AFL-CIO Opens its Convention: Back to the Barricades | The Nation


AFL-CIO Opens its Convention: Back to the Barricades

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Dodd-Conyers has garnered fifty-one sponsors in the Senate, but that's not enough. A 60-40 margin is required to stop any oppositional Republican filibuster. "Dodd-Conyers is dead," said Harvard Law professor Christopher Edley Jr., who also addressed the conference. "The Democrats just don't have enough votes to pass it." But Edley expressed confidence that a more moderate measure, known as Ney-Hoyer, not only has a good chance of being adopted but will also go a long way -- if not all the way -- in guaranteeing a more equitable election system. "I believe we are winning on this issue," Edley said as he warned against labor "overstating" its criticism of the bill.

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Marc Cooper
Marc Cooper, a Nation contributing editor, is an associate professor of professional practice and director of...

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At the biggest Democratic event of the campaign season, Obama argued that the coming election is a choice between the past and the future rather than a referendum on his first two years in office.

He'll probably fend off J.D. Hayworth, but in order to win he's lost most of his principles.

Where labor's victory seems less certain is on the thorny issue of immigration reform, the focus of the conference's afternoon sessions. In February 2000 the executive council of the AFL-CIO pushed aside decades of labor's nativist reflexes by endorsing a general amnesty of undocumented workers and by pushing immigration reform to the top of the federation agenda. It wasn't only the right and ethical thing to do, Hotel and Restaurant Employees president John Wilhelm told the conference; it was also a matter of labor's own survival. "Virtually every union in our movement is now trying to organize," he said. "And what we found is that there isn't one industry in America, not one city, not one town, not one hamlet that doesn't have immigrant workers."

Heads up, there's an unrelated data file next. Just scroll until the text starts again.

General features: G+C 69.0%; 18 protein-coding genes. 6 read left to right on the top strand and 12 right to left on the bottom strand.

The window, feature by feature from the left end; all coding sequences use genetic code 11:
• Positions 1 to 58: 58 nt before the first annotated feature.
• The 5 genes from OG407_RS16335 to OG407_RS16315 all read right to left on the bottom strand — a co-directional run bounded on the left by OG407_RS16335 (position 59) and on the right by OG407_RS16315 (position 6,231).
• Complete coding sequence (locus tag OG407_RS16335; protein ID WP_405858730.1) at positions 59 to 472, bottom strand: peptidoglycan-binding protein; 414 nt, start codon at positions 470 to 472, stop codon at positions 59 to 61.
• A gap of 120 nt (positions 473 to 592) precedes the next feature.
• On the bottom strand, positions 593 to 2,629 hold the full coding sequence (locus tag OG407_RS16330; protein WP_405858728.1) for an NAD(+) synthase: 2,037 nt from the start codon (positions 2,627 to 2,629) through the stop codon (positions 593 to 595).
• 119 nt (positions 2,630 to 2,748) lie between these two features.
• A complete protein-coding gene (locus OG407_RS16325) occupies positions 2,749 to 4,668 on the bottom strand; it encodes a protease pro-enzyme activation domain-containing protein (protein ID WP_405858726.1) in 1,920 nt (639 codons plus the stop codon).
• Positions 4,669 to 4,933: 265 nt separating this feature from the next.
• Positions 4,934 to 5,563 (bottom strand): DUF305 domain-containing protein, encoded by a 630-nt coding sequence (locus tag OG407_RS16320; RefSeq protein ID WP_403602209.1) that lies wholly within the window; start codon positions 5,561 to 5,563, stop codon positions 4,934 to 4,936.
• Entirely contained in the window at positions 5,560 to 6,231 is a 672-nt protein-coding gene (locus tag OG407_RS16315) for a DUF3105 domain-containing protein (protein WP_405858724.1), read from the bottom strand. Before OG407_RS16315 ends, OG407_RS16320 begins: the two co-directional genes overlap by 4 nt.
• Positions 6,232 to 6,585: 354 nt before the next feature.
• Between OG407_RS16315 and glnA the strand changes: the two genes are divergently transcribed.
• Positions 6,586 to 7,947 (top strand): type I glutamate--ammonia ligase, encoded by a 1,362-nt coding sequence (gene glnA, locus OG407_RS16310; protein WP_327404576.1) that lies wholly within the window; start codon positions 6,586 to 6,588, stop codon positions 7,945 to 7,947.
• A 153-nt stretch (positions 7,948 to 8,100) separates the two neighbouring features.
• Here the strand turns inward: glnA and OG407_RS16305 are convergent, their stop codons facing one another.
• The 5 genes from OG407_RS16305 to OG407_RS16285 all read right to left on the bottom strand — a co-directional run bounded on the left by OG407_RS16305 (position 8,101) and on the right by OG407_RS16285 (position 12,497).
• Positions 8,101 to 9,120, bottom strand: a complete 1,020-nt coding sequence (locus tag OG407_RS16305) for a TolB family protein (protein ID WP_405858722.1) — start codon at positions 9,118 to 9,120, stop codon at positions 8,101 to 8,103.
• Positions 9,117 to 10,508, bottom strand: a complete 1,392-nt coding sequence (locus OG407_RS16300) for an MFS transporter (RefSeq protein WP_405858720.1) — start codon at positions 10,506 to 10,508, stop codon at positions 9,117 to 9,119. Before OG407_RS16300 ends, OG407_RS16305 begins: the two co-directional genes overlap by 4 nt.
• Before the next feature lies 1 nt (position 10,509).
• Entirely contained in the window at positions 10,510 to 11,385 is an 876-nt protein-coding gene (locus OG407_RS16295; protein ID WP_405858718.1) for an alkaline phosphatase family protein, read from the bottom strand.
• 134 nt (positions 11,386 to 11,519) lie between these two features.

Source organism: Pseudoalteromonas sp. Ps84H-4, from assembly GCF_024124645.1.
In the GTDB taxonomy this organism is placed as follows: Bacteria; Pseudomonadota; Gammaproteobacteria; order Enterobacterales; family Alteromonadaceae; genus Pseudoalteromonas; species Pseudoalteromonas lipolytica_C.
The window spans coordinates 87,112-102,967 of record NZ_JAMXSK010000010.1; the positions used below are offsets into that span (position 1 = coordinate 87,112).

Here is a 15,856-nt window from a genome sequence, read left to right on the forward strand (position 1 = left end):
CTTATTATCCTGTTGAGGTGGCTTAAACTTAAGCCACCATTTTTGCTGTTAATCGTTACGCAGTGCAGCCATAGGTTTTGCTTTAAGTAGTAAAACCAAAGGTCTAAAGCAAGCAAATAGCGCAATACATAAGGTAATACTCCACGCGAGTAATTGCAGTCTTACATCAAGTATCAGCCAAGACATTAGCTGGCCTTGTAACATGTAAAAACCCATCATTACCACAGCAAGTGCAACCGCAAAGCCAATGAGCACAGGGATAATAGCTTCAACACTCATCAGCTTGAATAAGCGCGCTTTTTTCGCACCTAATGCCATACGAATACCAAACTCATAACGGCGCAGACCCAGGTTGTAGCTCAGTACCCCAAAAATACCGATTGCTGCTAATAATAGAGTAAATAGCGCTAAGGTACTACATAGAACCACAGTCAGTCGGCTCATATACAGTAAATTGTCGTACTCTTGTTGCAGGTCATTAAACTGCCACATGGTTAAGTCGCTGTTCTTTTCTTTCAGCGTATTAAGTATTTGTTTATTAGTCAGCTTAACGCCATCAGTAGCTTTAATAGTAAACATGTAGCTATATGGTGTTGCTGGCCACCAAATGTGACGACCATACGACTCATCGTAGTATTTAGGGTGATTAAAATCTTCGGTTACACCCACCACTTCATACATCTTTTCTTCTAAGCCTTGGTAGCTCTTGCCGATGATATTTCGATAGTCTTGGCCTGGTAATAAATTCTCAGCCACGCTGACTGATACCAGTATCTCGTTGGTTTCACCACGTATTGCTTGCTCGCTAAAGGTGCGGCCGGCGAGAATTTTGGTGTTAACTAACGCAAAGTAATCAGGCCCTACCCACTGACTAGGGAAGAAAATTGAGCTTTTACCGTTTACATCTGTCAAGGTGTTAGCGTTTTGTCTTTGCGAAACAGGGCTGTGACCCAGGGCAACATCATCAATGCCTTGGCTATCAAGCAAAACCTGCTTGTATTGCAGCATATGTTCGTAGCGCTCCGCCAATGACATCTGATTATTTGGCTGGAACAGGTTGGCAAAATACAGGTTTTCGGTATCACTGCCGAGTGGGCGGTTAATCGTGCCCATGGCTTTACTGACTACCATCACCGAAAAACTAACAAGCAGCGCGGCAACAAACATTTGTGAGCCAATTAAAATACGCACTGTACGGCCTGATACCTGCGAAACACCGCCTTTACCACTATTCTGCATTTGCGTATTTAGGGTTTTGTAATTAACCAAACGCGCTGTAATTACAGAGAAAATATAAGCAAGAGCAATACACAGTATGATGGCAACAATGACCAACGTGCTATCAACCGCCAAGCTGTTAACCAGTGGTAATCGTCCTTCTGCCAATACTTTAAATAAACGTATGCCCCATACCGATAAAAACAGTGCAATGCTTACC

The AFL-CIO political push for fairer immigration policies built over the course of a year of organizing and lobbying and reached its peak the first week of this past September, when President Bush met with Mexican President Vicente Fox with the amnesty issue at the top of the agenda. "But then came September 11," says Wilhelm, who now chairs the federation's internal committee on immigration. That committee met in November, Wilhelm said, and found a "passion for the fight" against the anti-immigrant "backlash" that has ensued since the September 11 attacks. "The bad news is the backlash," he said. "The good news is that the labor movement is going to jump-start this national debate once again."

For starters, a resolution endorsing the battle for liberalization of immigration policies will be put before the assembly of convention delegates later this week. It's expected to pass easily. As a second step, the AFL-CIO is also helping to draft a bill to be carried by friendly Democrats as early as next month that would grant federal benefits to the survivors of undocumented workers killed in the World Trade Center and Pentagon attacks. From there, the federation plans to renew its full-blown campaign for major overhaul and some form of legalization of the millions who now work in the United States with no official status or documentation.

Union officials recognize that it will be a tough, uncertain fight. Not only because of anti-immigrant sentiments riled by September 11 but also because periods of economic recession usually contribute to the nativist impulse.

While the outcome of the fight is difficult to predict, there seemed to be no lack of willingness or passion to join the fray at the convention. The nearly 1,000 attendees were brought to their feet cheering, clapping and hooting when Clayola Brown, vice president of the clothing and textile workers' union UNITE, shouted to the crowd: "They say if you say anything against the government you are unpatriotic. Well, I say George W. Bush is the same sucker today as he was before September 11!"

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